Project description:Purinergic signaling mediated by P2 receptors (P2Rs) plays important roles in embryonic and stem cell development. However, how it mediates Ca(2+) signals in human embryonic stem cells (hESCs) and derived cardiovascular progenitor cells (CVPCs) remains unclear. Here, we aimed to determine the role of P2Rs in mediating Ca(2+) mobilizations of these cells. hESCs were induced to differentiate into CVPCs by our recently established methods. Gene expression of P2Rs and inositol 1,4,5-trisphosphate receptors (IP3Rs) was analyzed by quantitative/RT-PCR. IP3R3 knockdown (KD) or IP3R2 knockout (KO) hESCs were established by shRNA- or TALEN-mediated gene manipulations, respectively. Confocal imaging revealed that Ca(2+) responses in CVPCs to ATP and UTP were more sensitive and stronger than those in hESCs. Consistently, the gene expression levels of most P2YRs except P2Y1 were increased in CVPCs. Suramin or PPADS blocked ATP-induced Ca(2+) transients in hESCs but only partially inhibited those in CVPCs. Moreover, the P2Y1 receptor-specific antagonist MRS2279 abolished most ATP-induced Ca(2+) signals in hESCs but not in CVPCs. P2Y1 receptor-specific agonist MRS2365 induced Ca(2+) transients only in hESCs but not in CVPCs. Furthermore, IP3R2KO but not IP3R3KD decreased the proportion of hESCs responding to MRS2365. In contrast, both IP3R2 and IP3R3 contributed to UTP-induced Ca(2+) responses while ATP-induced Ca(2+) responses were more dependent on IP3R2 in the CVPCs. In conclusion, a predominant role of P2Y1 receptors in hESCs and a transition of P2Y-IP3R coupling in derived CVPCs are responsible for the differential Ca(2+) mobilization between these cells.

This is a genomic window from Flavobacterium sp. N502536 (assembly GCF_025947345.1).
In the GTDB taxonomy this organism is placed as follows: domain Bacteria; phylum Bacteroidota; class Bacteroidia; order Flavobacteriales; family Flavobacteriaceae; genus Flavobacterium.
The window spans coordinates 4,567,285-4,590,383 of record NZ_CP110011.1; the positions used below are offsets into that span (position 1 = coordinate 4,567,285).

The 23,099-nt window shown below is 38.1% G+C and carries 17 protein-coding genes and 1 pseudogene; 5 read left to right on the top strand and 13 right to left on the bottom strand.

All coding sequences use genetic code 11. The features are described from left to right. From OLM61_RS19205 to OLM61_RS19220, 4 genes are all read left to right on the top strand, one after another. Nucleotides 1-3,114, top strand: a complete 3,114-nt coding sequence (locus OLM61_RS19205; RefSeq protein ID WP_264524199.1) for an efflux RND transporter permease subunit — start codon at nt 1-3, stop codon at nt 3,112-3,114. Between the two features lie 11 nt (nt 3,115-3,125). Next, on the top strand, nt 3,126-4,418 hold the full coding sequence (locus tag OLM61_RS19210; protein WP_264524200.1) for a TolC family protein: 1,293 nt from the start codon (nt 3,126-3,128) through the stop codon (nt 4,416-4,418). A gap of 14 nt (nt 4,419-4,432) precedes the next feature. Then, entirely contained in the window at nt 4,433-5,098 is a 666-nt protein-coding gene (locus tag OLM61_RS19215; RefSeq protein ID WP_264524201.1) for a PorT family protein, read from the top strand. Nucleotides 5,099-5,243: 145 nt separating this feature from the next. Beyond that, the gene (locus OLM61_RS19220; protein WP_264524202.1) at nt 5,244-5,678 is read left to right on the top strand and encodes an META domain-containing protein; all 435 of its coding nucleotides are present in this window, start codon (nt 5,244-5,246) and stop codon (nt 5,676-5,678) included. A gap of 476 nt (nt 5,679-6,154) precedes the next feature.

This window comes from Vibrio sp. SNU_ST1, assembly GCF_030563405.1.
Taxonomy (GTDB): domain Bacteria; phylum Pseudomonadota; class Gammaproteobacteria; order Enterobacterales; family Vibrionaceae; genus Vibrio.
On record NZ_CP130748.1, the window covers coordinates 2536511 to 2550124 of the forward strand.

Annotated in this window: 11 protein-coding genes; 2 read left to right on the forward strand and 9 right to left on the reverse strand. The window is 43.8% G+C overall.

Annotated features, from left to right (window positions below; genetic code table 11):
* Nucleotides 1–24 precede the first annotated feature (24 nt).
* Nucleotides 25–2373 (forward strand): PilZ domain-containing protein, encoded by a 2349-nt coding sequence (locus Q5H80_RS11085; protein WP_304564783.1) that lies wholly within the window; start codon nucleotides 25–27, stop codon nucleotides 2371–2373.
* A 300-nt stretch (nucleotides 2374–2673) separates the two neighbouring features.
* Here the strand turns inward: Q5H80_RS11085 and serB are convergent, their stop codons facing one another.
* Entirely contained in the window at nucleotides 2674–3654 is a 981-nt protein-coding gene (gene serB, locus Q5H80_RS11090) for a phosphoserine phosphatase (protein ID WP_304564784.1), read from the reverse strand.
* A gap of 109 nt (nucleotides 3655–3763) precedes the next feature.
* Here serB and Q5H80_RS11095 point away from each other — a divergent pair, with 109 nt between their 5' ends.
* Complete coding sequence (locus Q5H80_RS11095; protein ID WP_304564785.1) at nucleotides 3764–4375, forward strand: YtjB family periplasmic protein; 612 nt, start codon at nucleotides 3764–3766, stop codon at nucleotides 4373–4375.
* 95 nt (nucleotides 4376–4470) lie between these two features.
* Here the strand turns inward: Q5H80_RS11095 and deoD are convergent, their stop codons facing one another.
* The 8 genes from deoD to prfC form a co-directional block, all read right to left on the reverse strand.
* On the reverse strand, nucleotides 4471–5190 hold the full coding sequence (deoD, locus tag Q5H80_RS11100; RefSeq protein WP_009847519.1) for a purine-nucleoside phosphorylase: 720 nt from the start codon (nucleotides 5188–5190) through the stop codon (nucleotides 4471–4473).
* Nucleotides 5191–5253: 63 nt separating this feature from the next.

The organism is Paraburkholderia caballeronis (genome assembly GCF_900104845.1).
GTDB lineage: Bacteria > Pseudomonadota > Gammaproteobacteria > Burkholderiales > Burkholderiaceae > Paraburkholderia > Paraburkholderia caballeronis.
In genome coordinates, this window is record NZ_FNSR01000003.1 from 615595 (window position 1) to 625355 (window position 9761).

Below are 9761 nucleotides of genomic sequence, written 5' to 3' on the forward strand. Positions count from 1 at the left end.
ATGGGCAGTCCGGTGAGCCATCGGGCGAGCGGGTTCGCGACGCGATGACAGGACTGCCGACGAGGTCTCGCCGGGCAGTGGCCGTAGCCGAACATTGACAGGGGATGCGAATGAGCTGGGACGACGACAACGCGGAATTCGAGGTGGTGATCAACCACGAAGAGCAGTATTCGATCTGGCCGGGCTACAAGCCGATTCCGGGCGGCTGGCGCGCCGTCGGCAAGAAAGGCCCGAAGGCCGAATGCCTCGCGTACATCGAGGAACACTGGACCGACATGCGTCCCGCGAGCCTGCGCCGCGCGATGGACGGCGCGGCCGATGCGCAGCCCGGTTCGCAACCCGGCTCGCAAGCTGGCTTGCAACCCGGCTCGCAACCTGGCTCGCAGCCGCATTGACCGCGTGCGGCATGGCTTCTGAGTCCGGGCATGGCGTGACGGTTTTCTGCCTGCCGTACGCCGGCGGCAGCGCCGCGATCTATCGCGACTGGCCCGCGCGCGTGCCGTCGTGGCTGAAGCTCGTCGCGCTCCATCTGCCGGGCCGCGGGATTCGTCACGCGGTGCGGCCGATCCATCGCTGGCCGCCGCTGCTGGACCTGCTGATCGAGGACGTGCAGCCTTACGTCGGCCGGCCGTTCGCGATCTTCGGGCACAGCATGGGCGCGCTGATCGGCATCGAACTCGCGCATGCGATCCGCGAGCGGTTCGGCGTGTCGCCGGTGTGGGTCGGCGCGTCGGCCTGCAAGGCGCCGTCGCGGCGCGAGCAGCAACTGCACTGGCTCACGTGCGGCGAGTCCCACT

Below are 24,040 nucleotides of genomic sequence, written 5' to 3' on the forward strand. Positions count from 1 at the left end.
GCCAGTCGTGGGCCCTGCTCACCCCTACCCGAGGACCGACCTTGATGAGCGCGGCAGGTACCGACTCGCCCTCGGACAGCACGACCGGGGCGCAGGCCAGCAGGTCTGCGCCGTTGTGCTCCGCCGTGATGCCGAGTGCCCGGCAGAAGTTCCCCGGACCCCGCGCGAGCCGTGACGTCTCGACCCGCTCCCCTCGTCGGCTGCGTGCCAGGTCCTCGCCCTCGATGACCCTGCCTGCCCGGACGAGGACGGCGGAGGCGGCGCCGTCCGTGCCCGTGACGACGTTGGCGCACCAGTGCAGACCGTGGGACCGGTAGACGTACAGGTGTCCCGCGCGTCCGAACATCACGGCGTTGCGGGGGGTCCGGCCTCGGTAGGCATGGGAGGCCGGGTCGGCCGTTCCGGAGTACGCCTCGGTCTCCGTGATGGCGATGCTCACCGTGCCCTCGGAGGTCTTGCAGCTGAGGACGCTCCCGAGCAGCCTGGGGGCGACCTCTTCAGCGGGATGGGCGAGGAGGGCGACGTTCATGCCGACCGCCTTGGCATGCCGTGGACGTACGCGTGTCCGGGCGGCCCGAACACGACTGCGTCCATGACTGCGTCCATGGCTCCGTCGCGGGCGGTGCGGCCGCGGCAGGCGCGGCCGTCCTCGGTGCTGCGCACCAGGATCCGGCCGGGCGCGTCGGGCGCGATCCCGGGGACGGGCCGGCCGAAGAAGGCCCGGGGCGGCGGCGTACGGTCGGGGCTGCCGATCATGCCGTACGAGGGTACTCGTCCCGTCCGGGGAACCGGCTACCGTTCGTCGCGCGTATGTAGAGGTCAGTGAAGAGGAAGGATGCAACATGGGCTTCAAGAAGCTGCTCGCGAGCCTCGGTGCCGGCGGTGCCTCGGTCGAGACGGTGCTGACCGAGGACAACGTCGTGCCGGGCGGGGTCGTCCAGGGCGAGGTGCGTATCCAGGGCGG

Project description:The paraventricular nucleus (PVN) regulates sympathetic outflow and blood pressure. Somatic afferent stimulation activates neurons in the hypothalamic PVN. Parvocellular PVN neurons project to sympathoexcitatory cardiovascular regions of the rostral ventrolateral medulla (rVLM). Electroacupuncture (EA) stimulates the median nerve (P5-P6) to modulate sympathoexcitatory responses. We hypothesized that the PVN and its projections to the rVLM participate in the EA-modulation of sympathoexcitatory cardiovascular responses. Cats were anesthetized and ventilated. Heart rate and mean blood pressure were monitored. Application of bradykinin every 10-min on the gallbladder induced consistent pressor reflex responses. Thirty-min of bilateral EA stimulation at acupoints P5-P6 reduced the pressor responses for at least 60-min. Inhibition of the PVN with naloxone reversed the EA-inhibition. Responses of cardiovascular barosensitive rVLM neurons evoked by splanchnic nerve stimulation were reduced by EA and then restored with opioid receptor blockade in the PVN. EA at P5-P6 decreased splanchnic evoked activity of cardiovascular barosensitive PVN neurons that also project directly to the rVLM. PVN neurons labeled with retrograde tracer from rVLM were co-labeled with μ-opioid receptors and juxtaposed to endorphinergic fibers. Thus, the PVN and its projection to rVLM are important in processing acupuncture modulation of elevated blood pressure responses through a PVN opioid mechanism.